Lastly, we investigate the effect of past performance on investor capital allocation, using correlation and regression analysis of capital flows on different performance metrics.We do not find evidence that the mutual funds in aggregate outperform the market in risk–adjusted net returns.A share of a mutual fund represents investments in many different stocks (or other securities) instead of just one holding.
After adjusting for luck, we find evidence that the top 5% of funds exhibit skills to earn 3.3% or more in annual alpha above the fees they charge,whereas the bottom 5% destroy at least 3.7% per year.
A mutual fund is a type of financial vehicle made up of a pool of money collected from many investors to invest in securities such as stocks, bonds, money market instruments, and other assets.
This master thesis examines the performance difference between 78 U. dedicated mutual fund pension products (DMFPPs) and six U. Applying a single-factor and multi-factor model, I find that dedicated mutual fund pension products, on average, significantly underperform compared to traditional defined contribution funds.
I will interpret the findings in the context of the agency cost debate, where mutual funds are more exposed to hidden costs than pension funds and extend the interpretation with the help of the fund value maximization and public choice theory.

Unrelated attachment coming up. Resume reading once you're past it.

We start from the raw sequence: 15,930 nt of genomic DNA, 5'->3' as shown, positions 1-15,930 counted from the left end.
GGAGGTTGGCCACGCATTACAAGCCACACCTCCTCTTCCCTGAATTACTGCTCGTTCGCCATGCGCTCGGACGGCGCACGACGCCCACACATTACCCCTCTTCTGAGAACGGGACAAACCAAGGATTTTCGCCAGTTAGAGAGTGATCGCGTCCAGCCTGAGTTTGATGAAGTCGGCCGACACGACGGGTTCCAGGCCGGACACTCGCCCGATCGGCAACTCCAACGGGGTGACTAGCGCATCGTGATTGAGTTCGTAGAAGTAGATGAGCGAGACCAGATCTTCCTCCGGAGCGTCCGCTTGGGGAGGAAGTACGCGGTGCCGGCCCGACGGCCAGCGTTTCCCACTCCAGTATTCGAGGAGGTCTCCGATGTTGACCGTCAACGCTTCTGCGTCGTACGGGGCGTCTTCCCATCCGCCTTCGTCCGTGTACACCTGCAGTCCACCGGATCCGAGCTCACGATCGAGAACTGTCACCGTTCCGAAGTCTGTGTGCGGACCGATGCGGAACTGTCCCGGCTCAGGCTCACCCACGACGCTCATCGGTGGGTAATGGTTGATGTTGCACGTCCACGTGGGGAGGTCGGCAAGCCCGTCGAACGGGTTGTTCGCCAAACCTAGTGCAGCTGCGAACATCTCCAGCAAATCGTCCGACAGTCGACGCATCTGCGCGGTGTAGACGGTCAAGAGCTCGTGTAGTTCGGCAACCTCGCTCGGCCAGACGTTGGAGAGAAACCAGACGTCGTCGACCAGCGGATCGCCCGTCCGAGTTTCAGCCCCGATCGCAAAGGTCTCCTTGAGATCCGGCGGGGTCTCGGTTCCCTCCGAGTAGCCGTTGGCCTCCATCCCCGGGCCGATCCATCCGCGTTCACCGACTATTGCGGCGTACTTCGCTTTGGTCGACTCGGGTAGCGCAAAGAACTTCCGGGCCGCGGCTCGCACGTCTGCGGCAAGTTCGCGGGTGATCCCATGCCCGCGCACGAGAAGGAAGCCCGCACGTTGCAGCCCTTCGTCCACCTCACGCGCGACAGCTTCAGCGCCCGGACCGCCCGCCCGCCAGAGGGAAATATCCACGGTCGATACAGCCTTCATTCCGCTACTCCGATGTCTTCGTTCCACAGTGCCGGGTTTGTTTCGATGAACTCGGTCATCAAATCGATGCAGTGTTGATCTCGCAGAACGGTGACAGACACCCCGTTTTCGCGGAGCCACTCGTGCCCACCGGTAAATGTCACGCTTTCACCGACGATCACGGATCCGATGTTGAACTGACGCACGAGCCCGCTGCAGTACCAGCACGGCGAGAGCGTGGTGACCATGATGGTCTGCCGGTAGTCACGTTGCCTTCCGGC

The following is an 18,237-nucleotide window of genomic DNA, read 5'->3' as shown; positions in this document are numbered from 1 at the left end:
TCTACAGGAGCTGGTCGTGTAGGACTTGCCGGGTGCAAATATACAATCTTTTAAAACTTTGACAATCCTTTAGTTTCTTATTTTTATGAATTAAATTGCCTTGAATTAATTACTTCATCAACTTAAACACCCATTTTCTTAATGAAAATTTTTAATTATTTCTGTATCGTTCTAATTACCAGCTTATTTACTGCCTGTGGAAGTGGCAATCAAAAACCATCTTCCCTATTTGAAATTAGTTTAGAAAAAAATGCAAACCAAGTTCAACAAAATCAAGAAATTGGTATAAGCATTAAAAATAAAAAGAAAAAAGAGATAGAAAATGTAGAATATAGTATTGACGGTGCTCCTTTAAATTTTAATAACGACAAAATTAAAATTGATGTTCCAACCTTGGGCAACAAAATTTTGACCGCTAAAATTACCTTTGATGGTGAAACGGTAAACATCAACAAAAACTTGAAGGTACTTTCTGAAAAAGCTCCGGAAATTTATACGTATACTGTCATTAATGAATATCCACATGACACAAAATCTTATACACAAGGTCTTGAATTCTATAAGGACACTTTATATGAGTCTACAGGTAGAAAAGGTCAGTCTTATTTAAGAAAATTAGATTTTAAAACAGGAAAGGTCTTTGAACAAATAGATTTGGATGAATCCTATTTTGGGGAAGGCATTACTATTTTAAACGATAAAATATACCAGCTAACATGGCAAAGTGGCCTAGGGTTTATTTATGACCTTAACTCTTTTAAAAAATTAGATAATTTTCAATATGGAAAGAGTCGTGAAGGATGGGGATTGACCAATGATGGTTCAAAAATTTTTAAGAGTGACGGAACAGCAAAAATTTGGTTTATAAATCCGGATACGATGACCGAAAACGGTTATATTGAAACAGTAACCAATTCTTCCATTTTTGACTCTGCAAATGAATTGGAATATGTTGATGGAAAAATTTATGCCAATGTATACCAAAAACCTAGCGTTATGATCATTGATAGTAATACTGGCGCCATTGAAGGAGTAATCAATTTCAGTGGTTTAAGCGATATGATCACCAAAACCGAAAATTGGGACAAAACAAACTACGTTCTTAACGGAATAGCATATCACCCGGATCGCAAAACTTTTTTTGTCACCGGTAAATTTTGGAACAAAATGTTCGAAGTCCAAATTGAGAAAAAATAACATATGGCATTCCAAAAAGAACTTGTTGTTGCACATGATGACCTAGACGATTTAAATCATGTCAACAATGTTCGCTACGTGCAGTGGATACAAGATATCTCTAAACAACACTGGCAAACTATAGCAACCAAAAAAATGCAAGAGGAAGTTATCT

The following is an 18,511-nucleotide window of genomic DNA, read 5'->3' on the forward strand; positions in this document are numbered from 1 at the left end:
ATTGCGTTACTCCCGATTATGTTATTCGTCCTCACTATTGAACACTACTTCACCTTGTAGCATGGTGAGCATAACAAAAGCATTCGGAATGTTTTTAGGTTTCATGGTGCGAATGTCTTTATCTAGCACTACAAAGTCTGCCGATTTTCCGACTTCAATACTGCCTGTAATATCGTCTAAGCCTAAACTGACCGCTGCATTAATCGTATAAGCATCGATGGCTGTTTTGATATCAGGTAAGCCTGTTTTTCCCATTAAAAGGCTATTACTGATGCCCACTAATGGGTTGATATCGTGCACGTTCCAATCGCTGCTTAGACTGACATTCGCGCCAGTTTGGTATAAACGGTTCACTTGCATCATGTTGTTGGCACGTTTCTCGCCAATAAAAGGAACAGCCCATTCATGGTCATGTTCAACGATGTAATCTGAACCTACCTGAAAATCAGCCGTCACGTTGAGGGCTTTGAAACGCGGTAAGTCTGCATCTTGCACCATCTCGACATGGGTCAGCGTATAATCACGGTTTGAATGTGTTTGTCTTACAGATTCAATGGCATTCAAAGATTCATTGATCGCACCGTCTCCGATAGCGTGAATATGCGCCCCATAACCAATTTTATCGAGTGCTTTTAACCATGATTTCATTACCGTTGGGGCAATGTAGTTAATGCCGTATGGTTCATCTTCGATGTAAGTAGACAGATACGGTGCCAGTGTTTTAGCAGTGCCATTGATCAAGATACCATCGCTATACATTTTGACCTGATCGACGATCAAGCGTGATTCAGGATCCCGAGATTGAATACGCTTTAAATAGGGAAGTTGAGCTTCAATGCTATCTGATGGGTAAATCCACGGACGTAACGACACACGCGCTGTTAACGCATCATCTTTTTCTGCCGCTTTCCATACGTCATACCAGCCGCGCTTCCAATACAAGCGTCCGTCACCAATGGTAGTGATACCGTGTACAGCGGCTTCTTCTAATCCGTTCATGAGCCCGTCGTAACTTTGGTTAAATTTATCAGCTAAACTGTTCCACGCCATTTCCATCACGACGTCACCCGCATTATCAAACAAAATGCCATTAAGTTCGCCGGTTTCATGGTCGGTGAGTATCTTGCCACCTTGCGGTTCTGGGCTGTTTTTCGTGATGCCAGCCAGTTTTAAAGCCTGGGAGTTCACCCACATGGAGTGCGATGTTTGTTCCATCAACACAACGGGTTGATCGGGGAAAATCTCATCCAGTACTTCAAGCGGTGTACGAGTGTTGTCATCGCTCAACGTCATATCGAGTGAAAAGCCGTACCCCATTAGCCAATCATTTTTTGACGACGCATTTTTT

More and more retirees are given the choice to allocate their pension investments with either their traditional employer-based pension plan or with mutual funds.
Due to these developments, mutual funds increasingly provide pension products. Performance is measured relative to style-adjusted benchmarks and is taking the fund’s cost component into account.
Investing in a share of a mutual fund is different from investing in shares of stock.
Unlike stock, mutual fund shares do not give its holders any voting rights.
We find that investor capital allocation is affected by past performance, but we do not find conclusive evidence favoring one measure of performance over another.
In spite of weak evidence for skill among high performers, we find that the association between past performance and fund flows is stronger for high than for poor performers.